Jaroslav Halak

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Graziano: A Look At Islanders Goaltenders, Management In 2017-18

Many Questions Need Answering

Andy Graziano
May 02, 2018 - 7:13 pm
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We have covered the forwards and defense so far in our review of the 2017-18 New York Islanders after a disappointing season that saw them fail to qualify for the Stanley Cup playoffs for a second consecutive season.

We finish up by hitting on two of the most hotly discussed topics of the entire season -- the goaltending and management teams. Both were disappointing as New York took a huge step back, and now face questions in all facets of the organization entering the summer.

Note: Stats are record, goals against average, save percentage, quality start % (defined as starts with a save percentage > the average for that season or above 88.5% on nights facing fewer than 20 shots. League average is 53%. Developed by Rob Vollman, hockey abstract.)

Jaroslav Halak (20-26-6, 3.19, .908, 44.9%): In seasons with over 25 games played, Jaroslav Halak had never had a save percentage under .910 (2010-11). In front of a battered, confused and often out-of-position defensive corps, he fell to .908 after averaging .916 in his three previous years with the Isles. His goals against average was the highest of his career, and quality start percentage its lowest, as he faced more high-quality scoring chances from high danger areas than ever before. I understand that even Dominik Hasek would have struggled on a team that allowed 293 goals, most by ANY team since 2006-07, but the fact remains that there were plenty of times where the Islanders needed a save, and just didn’t get it. Halak is an unrestricted free agent and the only chance of him coming back is if Snow foolishly overpays in both dollars and term in a weak market.

Thomas Greiss (13-8-2, 3.82, .892, 36.0%): I have absolutely no idea how Greiss ended up with a winning record on the season despite the horrific statistics. It really is a statistical anomaly of the highest degree. Greiss’ goals against grew more than a goal from two previous solid seasons with New York. The save percentage of .892 was only better than Chad Johnson and Scott Darling of goaltenders with over 25 games played. As puzzling as it can be at times to figure this team out, in every aspect of the lineup, the decline of the defensive structure and basic goaltending is perhaps the most shocking, and troubling, of all.

Christopher Gibson (2-4-2, 3.65, .908, 62.5%): Not much of a sample size from Gibson, but he did perform admirably in a late-season audition. Gibson was either great (10 goals against in five starts) or horrid (16 goals against in other three starts). Hard to see him as New York’s goaltender of the future and I don’t believe the organization sees him in that light, either.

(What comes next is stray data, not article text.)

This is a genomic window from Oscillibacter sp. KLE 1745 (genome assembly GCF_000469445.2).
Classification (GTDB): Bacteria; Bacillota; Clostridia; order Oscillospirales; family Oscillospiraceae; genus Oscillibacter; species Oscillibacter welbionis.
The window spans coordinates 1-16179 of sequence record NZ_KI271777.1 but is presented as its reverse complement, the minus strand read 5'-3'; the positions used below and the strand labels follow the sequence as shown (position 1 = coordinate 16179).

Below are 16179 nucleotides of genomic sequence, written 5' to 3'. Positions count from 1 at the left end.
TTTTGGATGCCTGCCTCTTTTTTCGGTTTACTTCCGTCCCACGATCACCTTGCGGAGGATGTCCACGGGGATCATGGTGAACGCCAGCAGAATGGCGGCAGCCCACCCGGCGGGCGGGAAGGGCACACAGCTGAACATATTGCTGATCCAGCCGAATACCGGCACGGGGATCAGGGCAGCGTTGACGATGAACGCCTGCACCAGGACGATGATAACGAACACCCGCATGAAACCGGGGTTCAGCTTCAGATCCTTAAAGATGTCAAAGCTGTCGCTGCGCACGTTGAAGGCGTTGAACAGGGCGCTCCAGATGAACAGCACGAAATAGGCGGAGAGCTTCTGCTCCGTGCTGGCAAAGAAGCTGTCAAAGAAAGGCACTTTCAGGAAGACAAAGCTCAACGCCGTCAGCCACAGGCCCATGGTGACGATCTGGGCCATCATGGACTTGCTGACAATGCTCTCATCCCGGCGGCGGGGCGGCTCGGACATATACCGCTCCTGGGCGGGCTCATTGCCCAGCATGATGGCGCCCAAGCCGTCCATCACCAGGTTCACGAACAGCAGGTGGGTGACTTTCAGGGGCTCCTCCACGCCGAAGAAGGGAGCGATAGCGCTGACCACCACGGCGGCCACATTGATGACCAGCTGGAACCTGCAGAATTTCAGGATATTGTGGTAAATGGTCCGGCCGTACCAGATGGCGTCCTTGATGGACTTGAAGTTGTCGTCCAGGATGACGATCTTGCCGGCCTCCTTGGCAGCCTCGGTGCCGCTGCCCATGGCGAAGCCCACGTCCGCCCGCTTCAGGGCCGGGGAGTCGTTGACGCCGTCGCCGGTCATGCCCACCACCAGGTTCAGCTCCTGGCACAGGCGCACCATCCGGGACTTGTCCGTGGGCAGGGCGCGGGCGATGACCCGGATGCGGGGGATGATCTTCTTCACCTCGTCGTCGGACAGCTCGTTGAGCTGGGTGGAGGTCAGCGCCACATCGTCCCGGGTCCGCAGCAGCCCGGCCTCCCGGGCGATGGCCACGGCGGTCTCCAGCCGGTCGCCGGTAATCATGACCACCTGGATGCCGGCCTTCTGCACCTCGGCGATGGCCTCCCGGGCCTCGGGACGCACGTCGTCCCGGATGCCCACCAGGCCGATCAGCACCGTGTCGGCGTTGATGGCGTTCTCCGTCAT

Doug Weight, Greg Cronin, Kelly Buchberger, Luke Richardson, Scott Gomez, Matt Bertani, Fred Brathwaite: Generally, coaching staffs, especially new ones with little-to-no experience of working together, will be given more than one season to prove their worth. That’s why it was no surprise that this staff will be back for another training camp in 2018. But there are so many things to fix, and the corrections have to start with this group. 293 goals against, penalty kill of 73.2%, six games of allowing more than 50 shots, 20 allowing over 40 and allowing five or more goals a ridiculous 20 times. It’s clear that the system Weight employed did not work at any stretch of the season, so you might as well wipe the slate clean and start with a new white board. Bottom line, they all just need to be better.

Garth Snow, Chris Lamoriello: As we enter May, we still don’t know what capacity Garth Snow will ultimately find himself in. With Jon Ledecky announcing last month that he and Scott Malkin are doing an extensive review of hockey operations, could there be a crack in the Teflon suit that Snow has worn for the past 12 years? A span which has included one playoff series win, 51% of possible points won, six last-place finishes and four head coaches? Does he remain with the organization in a different capacity, one that strips him of power? Does he remain in his current role as president and GM? Does he get fired and let go altogether? All three are still possibilities but the longer the Islanders wait, the riskier it becomes, as decisions need to be made in short order on trades, the draft and free agency. And all happen very quickly, in a burst between the end of the Stanley Cup finals and July 1.

Losing Calvin de Haan hurt and when Johnny Boychuk got injured, Snow failed to make any move of impact to help out a besieged defense. You could rewind the clock all the way back to the draft, when he failed to use any of the assets acquired for Travis Hamonic. Now the Islanders have actually lost a draft spot, due to the recently completed draft lottery, picking 11 and 12 instead of 10 and 12 in a draft that isn’t all that deep outside of the top eight.

In speaking with team executives around the league outside of the Islanders organization, they all seem to agree on one thing. If Snow is to remain in a different capacity, but still sit overhead of whomever Ledecky and Malkin decide to bring in, it really doesn’t change anything at the end of the day. All seemed in favor of giving Weight and his staff another go, but we're just as perplexed as the rest of us in regards to the strange circus that was locker clean out day.

Tom Fitzgerald and Bill Guerin, two up and comers with ties to the Islanders of old, are both available. As is 75-year old, future hall-of-famer Lou Lamoriello, whose son Chris is currently assistant general manager.

But that almost makes too much sense to ever work out….

Follow Andy on Twitter at @AndyGraz_WFAN